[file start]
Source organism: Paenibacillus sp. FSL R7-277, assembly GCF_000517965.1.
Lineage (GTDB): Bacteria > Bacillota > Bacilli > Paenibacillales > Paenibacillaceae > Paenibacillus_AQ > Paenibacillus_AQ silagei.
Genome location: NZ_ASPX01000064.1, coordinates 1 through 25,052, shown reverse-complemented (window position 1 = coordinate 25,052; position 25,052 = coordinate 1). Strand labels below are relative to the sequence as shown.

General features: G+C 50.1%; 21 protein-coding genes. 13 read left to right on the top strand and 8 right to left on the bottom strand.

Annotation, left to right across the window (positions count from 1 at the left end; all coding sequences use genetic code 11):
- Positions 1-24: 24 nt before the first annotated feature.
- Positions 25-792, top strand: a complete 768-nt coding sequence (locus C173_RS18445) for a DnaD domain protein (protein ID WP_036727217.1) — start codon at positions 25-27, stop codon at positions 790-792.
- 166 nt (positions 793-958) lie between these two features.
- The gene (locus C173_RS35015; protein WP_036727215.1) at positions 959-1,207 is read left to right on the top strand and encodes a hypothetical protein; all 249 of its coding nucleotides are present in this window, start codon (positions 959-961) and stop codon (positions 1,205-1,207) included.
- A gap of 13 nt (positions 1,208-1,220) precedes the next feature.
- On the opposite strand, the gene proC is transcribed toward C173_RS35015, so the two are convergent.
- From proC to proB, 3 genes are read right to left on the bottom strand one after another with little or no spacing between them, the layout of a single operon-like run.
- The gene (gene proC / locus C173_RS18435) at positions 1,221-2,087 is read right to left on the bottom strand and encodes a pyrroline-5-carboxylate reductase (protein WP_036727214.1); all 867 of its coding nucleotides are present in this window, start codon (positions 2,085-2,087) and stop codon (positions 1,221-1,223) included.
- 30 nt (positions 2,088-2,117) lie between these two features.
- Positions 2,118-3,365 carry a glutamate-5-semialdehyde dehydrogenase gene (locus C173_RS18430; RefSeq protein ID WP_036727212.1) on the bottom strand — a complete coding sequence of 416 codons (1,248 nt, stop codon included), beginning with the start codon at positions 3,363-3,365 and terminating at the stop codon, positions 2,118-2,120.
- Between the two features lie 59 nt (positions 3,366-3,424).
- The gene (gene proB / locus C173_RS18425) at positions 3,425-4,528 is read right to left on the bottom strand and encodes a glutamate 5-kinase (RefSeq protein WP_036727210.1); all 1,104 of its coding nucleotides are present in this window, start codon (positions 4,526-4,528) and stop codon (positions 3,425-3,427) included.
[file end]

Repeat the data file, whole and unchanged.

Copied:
Source organism: Paenibacillus sp. FSL R7-277, assembly GCF_000517965.1.
Lineage (GTDB): Bacteria > Bacillota > Bacilli > Paenibacillales > Paenibacillaceae > Paenibacillus_AQ > Paenibacillus_AQ silagei.
Genome location: NZ_ASPX01000064.1, coordinates 1 through 25,052, shown reverse-complemented (window position 1 = coordinate 25,052; position 25,052 = coordinate 1). Strand labels below are relative to the sequence as shown.

General features: G+C 50.1%; 21 protein-coding genes. 13 read left to right on the top strand and 8 right to left on the bottom strand.

Annotation, left to right across the window (positions count from 1 at the left end; all coding sequences use genetic code 11):
- Positions 1-24: 24 nt before the first annotated feature.
- Positions 25-792, top strand: a complete 768-nt coding sequence (locus C173_RS18445) for a DnaD domain protein (protein ID WP_036727217.1) — start codon at positions 25-27, stop codon at positions 790-792.
- 166 nt (positions 793-958) lie between these two features.
- The gene (locus C173_RS35015; protein WP_036727215.1) at positions 959-1,207 is read left to right on the top strand and encodes a hypothetical protein; all 249 of its coding nucleotides are present in this window, start codon (positions 959-961) and stop codon (positions 1,205-1,207) included.
- A gap of 13 nt (positions 1,208-1,220) precedes the next feature.
- On the opposite strand, the gene proC is transcribed toward C173_RS35015, so the two are convergent.
- From proC to proB, 3 genes are read right to left on the bottom strand one after another with little or no spacing between them, the layout of a single operon-like run.
- The gene (gene proC / locus C173_RS18435) at positions 1,221-2,087 is read right to left on the bottom strand and encodes a pyrroline-5-carboxylate reductase (protein WP_036727214.1); all 867 of its coding nucleotides are present in this window, start codon (positions 2,085-2,087) and stop codon (positions 1,221-1,223) included.
- 30 nt (positions 2,088-2,117) lie between these two features.
- Positions 2,118-3,365 carry a glutamate-5-semialdehyde dehydrogenase gene (locus C173_RS18430; RefSeq protein ID WP_036727212.1) on the bottom strand — a complete coding sequence of 416 codons (1,248 nt, stop codon included), beginning with the start codon at positions 3,363-3,365 and terminating at the stop codon, positions 2,118-2,120.
- Between the two features lie 59 nt (positions 3,366-3,424).
- The gene (gene proB / locus C173_RS18425) at positions 3,425-4,528 is read right to left on the bottom strand and encodes a glutamate 5-kinase (RefSeq protein WP_036727210.1); all 1,104 of its coding nucleotides are present in this window, start codon (positions 4,526-4,528) and stop codon (positions 3,425-3,427) included.